The Supreme Court has ordered that the case of a drunk-driver who was fined by a lower-order court for being a public threat to be re-classified as a crime. The Supreme Court heard the case after the state attorney appealed an earlier verdict. The ,man was caught heavily intoxicated speeding through the streets of Znojno and putting dozens of lives at risk. The Brno regional court classified the incident as a misdemeanor, sending it to the court in Znojno which fined the man 50 thousand crowns and issued a four year ban on driving. The case will now be reopened.
Pardubice University has counted the cost of last Tuesday’s hoax bomb threat putting the damage at two million crowns. The premises were evacuated for a full day and the university was closed to both students and staff. Construction work underway on its premises was also halted. This does not include the cost of an extensive police operation and measures such as re-directing traffic away from the street where the university is located. The police are now questioning students and staff to try and trace the caller.
Many young people in the Czech Republic and Slovakia are extremely vulnerable to the risks of internet communication. According to the outcome of a survey conducted by Seznam.cz, Google and Vodafone more than 50 percent of respondents between the ages of 11 and 17 were invited to go to a meeting with someone they only knew over the Internet. Forty percent of Czech kids who received such an invitation and 42 percent of Slovak kids went to the meeting. None of them told their parents and only three percent of them told a friend. Eight percent of Czech and Slovak children put intimate pictures of themselves online.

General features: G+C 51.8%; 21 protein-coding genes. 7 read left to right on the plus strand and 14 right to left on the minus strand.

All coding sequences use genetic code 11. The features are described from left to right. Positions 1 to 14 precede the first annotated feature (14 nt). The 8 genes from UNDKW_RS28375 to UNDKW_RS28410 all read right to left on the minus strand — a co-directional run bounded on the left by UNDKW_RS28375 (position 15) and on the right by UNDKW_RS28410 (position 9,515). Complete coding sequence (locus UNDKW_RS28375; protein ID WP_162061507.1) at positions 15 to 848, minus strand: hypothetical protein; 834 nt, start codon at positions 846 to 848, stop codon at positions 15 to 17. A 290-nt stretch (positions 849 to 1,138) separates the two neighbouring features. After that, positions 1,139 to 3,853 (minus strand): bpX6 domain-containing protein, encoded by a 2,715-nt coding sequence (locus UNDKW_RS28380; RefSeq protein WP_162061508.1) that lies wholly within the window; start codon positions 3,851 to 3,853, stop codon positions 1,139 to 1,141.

Trust in Czech public institutions is growing, with the most trusted public institution currently being that of the Office of the President, according to the polling agency STEM. Trust in President Zeman has increased from 51 percent in February to 64 percent in September, the agency reports. President Zeman traditionally enjoys support from Social Democrat and Communist Party sympathizers but he is now winning support from centre-right TOP 09 voters as well, STEM says. The government enjoys the trust of close to 50 percent of Czechs and trust in the Chamber of Deputies is up from 46 to 52 percent. The Senate, which traditionally ranks bottom of the list, has also seen a slight improvement with trust in it now at 40 percent.
Sparta Prague beat the Swiss side Young Boys Bern 3:1 in their Europa League stage group tie in Prague on Thursday night, claiming their first win in the competition. Sparta captain David Lafata gave the hosts an advantage when he scored twice in two minutes in the first half, a margin the Swiss side was unable to overcome. Sparta are next scheduled to play Slovan Bratislava in Slovakia by the end of the moth.